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Swiss Pairings

How competitors are paired up each round is a complex topic in Swiss. So complex, that I just made this separate doc.

Super TL;DR

  • Go with what your tournament software does


  • If you're advancing by final standings with tiebreakers focused on points and game win%, then a safe choice is pairing randomly across the top & bottom halves of each Score Group by Pairing Number
  • If you're advancing by final standings with tiebreakers focused on Strength of Schedule, then a safe choice is pairing straight across the top/bottom halves of the score group (so highest in top half vs highest in bottom half, all the way down to lowest in top half vs lowest in bottom half)
  • If you're advancing by a record threshold, then a safe choice is pairing the highest Pairing Numbers vs the lowest Pairing Numbers in each score group (like in elimination brackets)

The Not-So-Short

In Single-Elim and Double-Elim, matches are wholly deterministic based on seeding. In Round-Robin, matches are wholly determined by "every competitor plays every other competitor once." In Swiss, however, there are often multiple 'valid' ways to pair competitors each round.

There are some very detailed resources available on the Internet for exploring pairing methods in chess (such as this one from a chess community) but, as you'll see, they are highly specialized to the workings of a chess ranking system. Other game communities don't publish their pairing algorithms (or, at least, they make it extremely difficult to find).

I'm going to write my own summary here, but just be aware that this is a complicated topic which can be (and often is) tuned and tweaked by different communities. I do not have all the answers here.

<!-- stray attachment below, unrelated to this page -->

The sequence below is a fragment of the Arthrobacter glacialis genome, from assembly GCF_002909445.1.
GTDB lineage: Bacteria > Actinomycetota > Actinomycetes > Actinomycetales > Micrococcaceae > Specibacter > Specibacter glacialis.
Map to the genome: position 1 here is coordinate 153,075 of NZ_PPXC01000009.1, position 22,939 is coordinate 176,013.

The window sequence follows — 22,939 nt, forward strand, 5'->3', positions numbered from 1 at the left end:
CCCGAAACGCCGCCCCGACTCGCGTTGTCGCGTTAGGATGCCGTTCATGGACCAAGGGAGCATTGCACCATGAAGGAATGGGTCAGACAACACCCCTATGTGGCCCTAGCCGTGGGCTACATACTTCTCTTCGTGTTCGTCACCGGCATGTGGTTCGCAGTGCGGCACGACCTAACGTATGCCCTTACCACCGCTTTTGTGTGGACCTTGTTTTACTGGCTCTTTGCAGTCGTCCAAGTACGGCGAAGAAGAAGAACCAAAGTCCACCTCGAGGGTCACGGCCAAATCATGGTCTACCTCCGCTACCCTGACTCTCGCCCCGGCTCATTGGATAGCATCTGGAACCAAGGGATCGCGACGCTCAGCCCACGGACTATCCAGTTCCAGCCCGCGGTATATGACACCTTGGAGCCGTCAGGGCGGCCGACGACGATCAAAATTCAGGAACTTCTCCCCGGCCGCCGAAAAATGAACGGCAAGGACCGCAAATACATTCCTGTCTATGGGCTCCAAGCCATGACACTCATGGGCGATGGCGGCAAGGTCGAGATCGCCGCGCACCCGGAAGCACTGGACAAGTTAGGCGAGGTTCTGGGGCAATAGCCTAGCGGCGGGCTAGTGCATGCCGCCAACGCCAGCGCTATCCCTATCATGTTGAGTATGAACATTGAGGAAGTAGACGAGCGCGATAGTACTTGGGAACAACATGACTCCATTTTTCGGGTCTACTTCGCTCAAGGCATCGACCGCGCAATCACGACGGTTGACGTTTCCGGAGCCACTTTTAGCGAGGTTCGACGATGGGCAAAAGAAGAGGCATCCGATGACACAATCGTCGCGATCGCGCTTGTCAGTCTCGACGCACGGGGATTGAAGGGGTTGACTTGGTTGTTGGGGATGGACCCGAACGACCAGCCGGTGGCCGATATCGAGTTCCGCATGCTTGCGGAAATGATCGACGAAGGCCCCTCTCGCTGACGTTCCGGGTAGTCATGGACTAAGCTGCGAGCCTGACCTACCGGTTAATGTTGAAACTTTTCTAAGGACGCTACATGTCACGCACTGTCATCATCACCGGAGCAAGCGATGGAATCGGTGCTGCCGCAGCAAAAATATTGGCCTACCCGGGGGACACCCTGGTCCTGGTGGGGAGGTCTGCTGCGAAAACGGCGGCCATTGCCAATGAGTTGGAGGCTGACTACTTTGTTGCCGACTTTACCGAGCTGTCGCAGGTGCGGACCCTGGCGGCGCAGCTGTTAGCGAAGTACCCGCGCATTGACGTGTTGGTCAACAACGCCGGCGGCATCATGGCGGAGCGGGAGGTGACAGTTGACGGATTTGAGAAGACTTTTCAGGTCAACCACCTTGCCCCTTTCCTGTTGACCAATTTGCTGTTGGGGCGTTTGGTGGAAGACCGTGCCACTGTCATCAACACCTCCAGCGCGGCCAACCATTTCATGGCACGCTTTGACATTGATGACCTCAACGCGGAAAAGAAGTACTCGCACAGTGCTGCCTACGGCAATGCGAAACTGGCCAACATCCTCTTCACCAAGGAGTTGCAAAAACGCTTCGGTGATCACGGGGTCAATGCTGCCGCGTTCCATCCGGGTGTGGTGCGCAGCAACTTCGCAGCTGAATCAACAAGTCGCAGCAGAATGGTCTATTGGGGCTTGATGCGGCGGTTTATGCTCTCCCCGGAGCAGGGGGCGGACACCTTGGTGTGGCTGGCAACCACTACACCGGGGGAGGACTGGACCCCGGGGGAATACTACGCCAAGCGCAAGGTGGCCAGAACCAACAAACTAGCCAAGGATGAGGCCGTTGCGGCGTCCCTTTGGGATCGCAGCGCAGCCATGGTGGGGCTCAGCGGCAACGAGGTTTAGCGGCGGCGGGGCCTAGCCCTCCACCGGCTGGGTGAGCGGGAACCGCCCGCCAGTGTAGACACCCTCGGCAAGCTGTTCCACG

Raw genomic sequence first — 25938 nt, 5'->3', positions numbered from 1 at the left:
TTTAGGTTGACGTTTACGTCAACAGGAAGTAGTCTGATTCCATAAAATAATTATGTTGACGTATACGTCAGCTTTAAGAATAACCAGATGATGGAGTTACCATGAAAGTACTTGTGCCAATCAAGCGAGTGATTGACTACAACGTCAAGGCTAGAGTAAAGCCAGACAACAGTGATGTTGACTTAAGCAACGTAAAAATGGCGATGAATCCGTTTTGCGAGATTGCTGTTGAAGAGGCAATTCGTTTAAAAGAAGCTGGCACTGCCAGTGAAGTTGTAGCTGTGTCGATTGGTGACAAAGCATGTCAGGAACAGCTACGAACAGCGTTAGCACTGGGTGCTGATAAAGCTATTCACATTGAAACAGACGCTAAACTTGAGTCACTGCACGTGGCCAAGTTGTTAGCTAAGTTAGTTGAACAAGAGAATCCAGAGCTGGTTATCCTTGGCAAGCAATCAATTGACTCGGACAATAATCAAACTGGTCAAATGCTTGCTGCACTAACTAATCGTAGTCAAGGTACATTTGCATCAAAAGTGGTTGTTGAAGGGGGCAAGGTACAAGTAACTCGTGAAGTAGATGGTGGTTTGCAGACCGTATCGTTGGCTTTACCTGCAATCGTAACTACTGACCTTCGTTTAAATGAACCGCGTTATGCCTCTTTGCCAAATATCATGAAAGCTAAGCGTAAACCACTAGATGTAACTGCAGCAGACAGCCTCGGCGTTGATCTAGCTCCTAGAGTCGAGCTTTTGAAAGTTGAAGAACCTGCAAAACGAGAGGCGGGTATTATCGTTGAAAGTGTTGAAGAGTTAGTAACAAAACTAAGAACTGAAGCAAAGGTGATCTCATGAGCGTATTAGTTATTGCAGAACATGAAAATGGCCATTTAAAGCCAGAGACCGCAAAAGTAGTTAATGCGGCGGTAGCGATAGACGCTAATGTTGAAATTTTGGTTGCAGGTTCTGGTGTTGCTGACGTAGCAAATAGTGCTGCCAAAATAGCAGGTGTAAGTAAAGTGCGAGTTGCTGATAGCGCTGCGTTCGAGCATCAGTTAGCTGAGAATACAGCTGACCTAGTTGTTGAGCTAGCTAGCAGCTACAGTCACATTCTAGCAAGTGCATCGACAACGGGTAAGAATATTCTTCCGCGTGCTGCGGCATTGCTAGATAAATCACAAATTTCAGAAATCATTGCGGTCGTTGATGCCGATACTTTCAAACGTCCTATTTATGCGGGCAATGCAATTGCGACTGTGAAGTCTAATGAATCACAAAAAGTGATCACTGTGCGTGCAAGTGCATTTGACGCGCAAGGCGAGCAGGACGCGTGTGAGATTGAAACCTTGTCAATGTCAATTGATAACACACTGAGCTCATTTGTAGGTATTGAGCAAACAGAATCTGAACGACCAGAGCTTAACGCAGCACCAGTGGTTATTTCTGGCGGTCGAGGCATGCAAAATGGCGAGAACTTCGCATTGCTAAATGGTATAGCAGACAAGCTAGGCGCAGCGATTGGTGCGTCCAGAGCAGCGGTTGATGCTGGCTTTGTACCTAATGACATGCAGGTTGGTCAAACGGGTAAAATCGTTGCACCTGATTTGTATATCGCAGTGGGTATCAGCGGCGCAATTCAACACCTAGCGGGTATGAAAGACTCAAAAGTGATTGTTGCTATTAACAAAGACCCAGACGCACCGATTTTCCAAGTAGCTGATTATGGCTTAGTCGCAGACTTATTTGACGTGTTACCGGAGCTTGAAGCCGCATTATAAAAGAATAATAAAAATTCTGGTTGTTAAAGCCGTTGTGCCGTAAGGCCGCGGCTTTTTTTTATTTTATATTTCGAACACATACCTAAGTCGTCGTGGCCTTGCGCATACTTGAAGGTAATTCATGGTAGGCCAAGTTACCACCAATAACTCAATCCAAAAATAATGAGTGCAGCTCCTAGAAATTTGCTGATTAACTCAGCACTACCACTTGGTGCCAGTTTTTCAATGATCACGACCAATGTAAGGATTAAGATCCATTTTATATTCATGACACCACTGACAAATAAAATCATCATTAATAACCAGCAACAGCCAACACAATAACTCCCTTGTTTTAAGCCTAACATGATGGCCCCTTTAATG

Pairing Numbers and Score Groups

Each round, you'll have competitors in different 'Score Groups', which are another way of naming the records each competitor has (e.g. 2-0, 1-1, 0-1). The goals when pairing up the teams within each Score Group are to avoid rematches and to keep matchups 'fair' throughout the competition. That second notion is subjective, and it is dependent on how you are advancing/eliminating competitors and how standings are determined.

Usually, competitors are given a seed before the start of a Swiss competitions. That's called their "Pairing Number," and it can be used to order the competitors in a given Score Group. So while you might have, say, eight competitors in the "1-0" Score Group, you can order those competitors by their Pairing Number. Most approaches involve splitting a Score Group into a top half and a bottom half, sorted using the Pairing Numbers, and then pairing competitors up between those halves.

Strength of Schedule Focus

Chess, traditionally, pairs tops of each half and then works their way down each half in that fashion. Part of the reason they do this is that strength of schedule plays a larger role in their tiebreakers.

Example for the "1-0" score group for a 16-competitor Swiss competition:

strength of schedule pairings

Random Within Halves

If your tiebreakers have more emphasis on game win% than on Strength of Schedule, then you may just want to randomize the pairings between top and bottom. Then you'd have...

random pairings

Strictly Top-Versus-Bottom

If you're advancing/eliminating on a record threshold, then maybe you want traditional "top vs bottom seed" matchups, in which case you would have...

thanks jordan!

Chaotic Neutral

OR, MAYBE, you just go the whole hog and randomize everyone in the Score Group (I do not recommend this unless it's more social/fun, because it will pit top seeds against each other).

thanks jordan!

Do What's Right for You

It's a bit of a cop-out answer, but you're going to need to work with what you have. If you're working with a game where the rules are set in stone for Swiss, you should probably heed it. If you're working with a particular tournament tool, then you're going to need to make peace with its pairing algorithm. But, being aware of what those rules are, and how they might impact competitors & storytelling, is important nonetheless.